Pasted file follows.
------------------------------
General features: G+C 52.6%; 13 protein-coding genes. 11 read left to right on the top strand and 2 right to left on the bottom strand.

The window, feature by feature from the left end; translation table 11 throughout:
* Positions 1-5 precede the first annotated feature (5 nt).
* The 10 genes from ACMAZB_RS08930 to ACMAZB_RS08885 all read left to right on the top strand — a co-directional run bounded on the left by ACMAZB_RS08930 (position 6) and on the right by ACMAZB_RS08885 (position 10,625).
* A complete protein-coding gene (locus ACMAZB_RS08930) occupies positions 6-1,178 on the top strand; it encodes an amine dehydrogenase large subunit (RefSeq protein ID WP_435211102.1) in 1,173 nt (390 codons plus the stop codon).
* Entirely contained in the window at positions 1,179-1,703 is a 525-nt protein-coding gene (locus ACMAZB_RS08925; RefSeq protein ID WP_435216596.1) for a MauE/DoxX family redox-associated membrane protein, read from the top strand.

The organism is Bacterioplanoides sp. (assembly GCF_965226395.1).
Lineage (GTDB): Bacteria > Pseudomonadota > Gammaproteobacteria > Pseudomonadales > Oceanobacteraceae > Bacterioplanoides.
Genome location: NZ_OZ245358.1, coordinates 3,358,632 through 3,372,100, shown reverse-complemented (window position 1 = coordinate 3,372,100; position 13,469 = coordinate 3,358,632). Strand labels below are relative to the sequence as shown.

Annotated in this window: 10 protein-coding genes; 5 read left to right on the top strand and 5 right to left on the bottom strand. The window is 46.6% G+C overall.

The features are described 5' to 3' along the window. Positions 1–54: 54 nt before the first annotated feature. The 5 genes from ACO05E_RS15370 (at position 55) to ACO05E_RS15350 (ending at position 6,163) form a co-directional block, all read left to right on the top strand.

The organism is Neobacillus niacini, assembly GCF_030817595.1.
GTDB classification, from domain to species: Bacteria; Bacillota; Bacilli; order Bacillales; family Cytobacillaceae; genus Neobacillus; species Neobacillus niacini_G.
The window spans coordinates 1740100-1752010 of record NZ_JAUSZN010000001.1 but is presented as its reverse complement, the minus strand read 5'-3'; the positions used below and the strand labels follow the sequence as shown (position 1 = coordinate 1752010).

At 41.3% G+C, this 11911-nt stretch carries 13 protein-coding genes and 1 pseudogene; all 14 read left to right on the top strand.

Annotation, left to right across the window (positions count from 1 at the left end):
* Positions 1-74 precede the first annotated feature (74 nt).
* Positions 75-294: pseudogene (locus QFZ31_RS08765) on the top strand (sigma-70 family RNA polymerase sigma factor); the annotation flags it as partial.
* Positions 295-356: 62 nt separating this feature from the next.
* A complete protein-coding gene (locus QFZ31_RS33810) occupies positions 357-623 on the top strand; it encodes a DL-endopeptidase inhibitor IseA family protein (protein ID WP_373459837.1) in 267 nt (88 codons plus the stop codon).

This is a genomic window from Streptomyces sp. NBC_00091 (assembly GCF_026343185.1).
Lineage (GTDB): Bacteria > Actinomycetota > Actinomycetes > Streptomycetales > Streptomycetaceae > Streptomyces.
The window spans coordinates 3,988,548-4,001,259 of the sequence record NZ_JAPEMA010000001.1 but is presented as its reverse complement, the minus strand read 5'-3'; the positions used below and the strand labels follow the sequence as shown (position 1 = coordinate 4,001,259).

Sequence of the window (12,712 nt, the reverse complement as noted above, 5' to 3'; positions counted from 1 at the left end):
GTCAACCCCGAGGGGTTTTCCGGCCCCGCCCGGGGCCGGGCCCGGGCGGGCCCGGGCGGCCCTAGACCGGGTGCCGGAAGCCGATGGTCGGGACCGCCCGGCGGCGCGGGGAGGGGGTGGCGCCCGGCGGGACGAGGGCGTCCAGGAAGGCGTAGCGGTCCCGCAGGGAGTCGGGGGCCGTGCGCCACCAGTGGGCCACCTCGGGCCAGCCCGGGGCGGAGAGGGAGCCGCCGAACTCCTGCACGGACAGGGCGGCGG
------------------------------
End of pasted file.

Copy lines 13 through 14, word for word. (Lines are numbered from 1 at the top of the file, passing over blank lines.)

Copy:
GTDB classification, from domain to species: Bacteria; Bacillota; Bacilli; order Bacillales; family Cytobacillaceae; genus Neobacillus; species Neobacillus niacini_G.
The window spans coordinates 1740100-1752010 of record NZ_JAUSZN010000001.1 but is presented as its reverse complement, the minus strand read 5'-3'; the positions used below and the strand labels follow the sequence as shown (position 1 = coordinate 1752010).